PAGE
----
Tips For Driving On A Windy Day

By  //  March 14, 2022

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When planning a trip, wind could be the last of your safety concerns. What you may not know is that winds of 30 to 45mph are enough to blow your car off course. Besides the danger of blowing your car off course, winds can blow other vehicles your way, resulting in an accident.

The chance of a vehicle getting blown over by the wind increases significantly with the size of the vehicle. “Large trucks, buses, vans,  and vehicles towing cargo, are vulnerable to losing control or tipping over in high winds,” cites Chad E. Jones, a Lubbock-based personal injury attorney. Unfortunately, when an accident happens due to bad weather, somebody will be liable for the accident, and you don’t want to be that person.

Don’t Travel Unless It’s Urgent.

Before setting off on a trip, the weather advisory is the first thing to check out. The United States National Weather Service provides timely advisories of bad weather conditions so, you may want to check out their website before getting on the road. 

If high winds are forecasted, you may want to reconsider your decision to get on the road unless you have an emergency.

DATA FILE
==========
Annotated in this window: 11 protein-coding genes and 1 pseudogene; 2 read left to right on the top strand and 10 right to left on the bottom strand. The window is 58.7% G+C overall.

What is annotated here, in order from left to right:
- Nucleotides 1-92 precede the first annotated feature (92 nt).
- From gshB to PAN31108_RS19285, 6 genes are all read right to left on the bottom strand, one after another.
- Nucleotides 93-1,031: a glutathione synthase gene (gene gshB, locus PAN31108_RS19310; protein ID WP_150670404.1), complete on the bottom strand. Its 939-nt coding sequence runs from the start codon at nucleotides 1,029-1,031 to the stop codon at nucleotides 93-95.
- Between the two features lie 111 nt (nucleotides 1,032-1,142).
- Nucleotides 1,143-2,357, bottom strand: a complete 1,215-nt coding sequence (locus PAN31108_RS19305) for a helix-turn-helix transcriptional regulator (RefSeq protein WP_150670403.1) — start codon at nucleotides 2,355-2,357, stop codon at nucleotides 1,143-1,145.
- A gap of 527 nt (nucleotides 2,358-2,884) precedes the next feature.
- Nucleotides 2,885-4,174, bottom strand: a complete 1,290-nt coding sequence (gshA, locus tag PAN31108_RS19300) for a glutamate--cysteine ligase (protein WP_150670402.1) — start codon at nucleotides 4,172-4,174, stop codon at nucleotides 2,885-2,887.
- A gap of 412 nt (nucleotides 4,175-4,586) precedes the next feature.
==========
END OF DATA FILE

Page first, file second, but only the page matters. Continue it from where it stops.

Drive Slowly And Watch Out

The first instinct in a bad situation is to get out of it as quickly as possible, but speeding may not be a good idea in high wind. Driving at high speeds makes your vehicle prone to being shifted by the winds. Additionally, driving at high speeds means that you will have a shorter time to react if a sudden gust of wind blows your vehicle off course. While driving at a low speed may not mean that you will have it easy on a windy drive, it can help you respond promptly and avoid a crash.

If you can feel the effects of strong winds in a smaller car, you can be sure that truck drivers have it much harder to control their vehicles. This is primarily due to their larger surface area, which creates greater resistance to the wind and increases the chances of toppling over. Therefore, you may want to drive farthest as possible from them.  

Sustained winds of more than 30 mph are enough to blow small pieces of debris on the road. The chances of debris being strewn on the road are even higher as the speeds of the winds increase. That means you will need to look for debris and falling trees if you are driving through a forested area.

Irrespective of the urgency of your travel, driving through a wind that’s felling trees and branches is not worth it. Instead, find a place with the least tress to park and only proceed when the winds die down.

Hand On The Wheel

Both hands should be on the steering wheel at all times, with your left and right hands at 8 and 4 o’clock, respectively. However, in high winds, the need to have both hands on the wheel is even greater.

Often winds come in sudden gusts that could catch you off guard and result in an accident. Properly maintaining your hands on the wheel means you can control your vehicle better when blown off course.